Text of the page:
More oversight sought for Port Authority of NY and NJ

| Monday, October 30, 2006

State lawmakers in New Jersey and New York said Oct. 24 that tighter oversight of the Port Authority is needed from the two states. The bi-state agency has a budget of nearly $5 billion a year.

Since its inception by Congress in 1921, the agency has not had to answer to lawmakers in either state. The agency, which is only subject to legislation approved in both states, built and operates many of the most heavily traveled bridges, tunnels, airports and seaports in the New York Harbor region.

New York Assemblyman Richard Brodsky, D-Greenburgh, said he plans to introduce a bill to improve oversight from the states. A similar version also is being considered in New Jersey.

Brodsky's effort would create an independent inspector general's office to police Port Authority officers and employees. It also would create a budget office to review the financial activities of the agency.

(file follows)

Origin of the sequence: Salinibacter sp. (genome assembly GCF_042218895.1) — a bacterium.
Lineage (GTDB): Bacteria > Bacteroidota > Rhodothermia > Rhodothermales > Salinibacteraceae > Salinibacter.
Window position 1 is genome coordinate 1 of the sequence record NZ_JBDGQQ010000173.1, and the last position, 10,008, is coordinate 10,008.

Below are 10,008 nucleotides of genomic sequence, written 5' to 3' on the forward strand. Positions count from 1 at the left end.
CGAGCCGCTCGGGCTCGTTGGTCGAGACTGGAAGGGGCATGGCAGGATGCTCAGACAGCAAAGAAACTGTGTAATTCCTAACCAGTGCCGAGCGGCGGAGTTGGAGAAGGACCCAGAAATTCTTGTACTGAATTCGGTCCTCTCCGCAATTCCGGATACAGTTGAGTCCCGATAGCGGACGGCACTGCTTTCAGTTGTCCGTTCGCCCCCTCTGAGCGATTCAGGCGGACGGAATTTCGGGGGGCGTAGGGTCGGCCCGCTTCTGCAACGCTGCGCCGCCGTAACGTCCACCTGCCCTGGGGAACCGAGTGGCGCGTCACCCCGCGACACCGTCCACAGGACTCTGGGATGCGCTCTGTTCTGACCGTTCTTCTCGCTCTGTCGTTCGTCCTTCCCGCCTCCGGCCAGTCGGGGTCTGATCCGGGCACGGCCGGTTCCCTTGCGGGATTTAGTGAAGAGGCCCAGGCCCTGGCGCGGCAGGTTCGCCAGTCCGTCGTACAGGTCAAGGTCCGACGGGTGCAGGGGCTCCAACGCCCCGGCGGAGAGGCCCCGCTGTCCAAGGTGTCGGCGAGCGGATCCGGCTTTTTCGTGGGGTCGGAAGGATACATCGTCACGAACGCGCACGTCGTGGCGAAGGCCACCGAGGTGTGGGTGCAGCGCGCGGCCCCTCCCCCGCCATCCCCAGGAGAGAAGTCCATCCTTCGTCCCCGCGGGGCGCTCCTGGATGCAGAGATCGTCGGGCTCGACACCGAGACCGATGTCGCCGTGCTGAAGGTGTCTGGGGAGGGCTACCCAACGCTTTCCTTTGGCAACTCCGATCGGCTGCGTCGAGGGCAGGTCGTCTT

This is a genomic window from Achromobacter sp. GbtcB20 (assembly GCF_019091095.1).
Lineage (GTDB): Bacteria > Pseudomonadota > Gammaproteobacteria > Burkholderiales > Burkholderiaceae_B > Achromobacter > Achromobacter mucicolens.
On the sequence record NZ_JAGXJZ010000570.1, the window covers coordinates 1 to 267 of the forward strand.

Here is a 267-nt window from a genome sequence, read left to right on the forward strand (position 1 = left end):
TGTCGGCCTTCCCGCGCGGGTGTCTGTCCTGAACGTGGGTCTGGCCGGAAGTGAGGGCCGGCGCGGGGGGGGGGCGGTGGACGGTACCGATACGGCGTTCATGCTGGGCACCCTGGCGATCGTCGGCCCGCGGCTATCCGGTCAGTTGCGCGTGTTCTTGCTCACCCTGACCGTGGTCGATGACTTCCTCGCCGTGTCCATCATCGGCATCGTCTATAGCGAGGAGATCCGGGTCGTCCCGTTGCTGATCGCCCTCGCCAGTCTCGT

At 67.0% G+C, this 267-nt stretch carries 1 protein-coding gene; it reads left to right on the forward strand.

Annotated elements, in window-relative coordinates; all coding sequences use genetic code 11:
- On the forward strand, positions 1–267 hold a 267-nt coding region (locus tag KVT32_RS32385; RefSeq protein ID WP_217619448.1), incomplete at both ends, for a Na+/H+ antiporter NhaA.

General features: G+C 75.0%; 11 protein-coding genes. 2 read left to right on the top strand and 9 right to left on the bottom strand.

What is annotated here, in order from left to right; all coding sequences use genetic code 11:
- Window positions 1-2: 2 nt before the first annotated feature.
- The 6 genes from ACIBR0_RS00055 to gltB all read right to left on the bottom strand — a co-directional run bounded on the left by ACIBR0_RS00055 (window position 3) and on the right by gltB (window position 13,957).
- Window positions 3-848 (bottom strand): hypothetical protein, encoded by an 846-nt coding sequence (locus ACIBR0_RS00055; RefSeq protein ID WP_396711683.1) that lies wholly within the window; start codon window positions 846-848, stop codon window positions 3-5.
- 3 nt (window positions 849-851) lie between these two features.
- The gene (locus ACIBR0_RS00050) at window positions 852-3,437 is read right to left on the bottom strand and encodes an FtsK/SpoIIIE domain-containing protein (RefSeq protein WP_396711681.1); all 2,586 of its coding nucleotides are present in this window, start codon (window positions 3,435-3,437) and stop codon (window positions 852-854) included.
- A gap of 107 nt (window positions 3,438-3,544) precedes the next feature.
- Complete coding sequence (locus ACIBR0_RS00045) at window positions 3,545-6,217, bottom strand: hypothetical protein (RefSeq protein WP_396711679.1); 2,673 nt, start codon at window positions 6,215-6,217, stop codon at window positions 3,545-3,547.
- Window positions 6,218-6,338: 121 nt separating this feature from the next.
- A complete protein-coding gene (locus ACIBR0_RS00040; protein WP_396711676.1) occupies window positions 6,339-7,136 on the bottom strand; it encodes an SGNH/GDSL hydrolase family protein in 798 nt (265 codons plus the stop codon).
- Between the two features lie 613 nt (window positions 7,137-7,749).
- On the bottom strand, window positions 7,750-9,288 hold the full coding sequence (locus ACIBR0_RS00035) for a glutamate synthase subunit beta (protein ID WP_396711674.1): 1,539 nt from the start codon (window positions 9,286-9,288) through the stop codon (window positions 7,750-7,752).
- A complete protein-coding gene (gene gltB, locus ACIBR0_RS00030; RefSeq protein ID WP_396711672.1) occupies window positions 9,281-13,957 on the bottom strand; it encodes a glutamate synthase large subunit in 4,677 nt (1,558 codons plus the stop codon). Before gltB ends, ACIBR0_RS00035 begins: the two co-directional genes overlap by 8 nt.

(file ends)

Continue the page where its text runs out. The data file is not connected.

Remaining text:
The proposed inspector general would be jointly appointed by the governors of both states and would serve a five-year term.

A spokesman for the Port Authority said they support more scrutiny.

"We look forward to working with the governors and both state legislature's in accomplishing this," Port Authority spokesman Marc LaVorgna told The Star-Ledger.

In New Jersey, Sen. Loretta Weinberg, D-Teaneck, is eyeing similar legislation that would make reforms go farther and be permanent.

"They spend a great deal of our money," she told the newspaper. "We would like to make sure all of their business is transparent and open."

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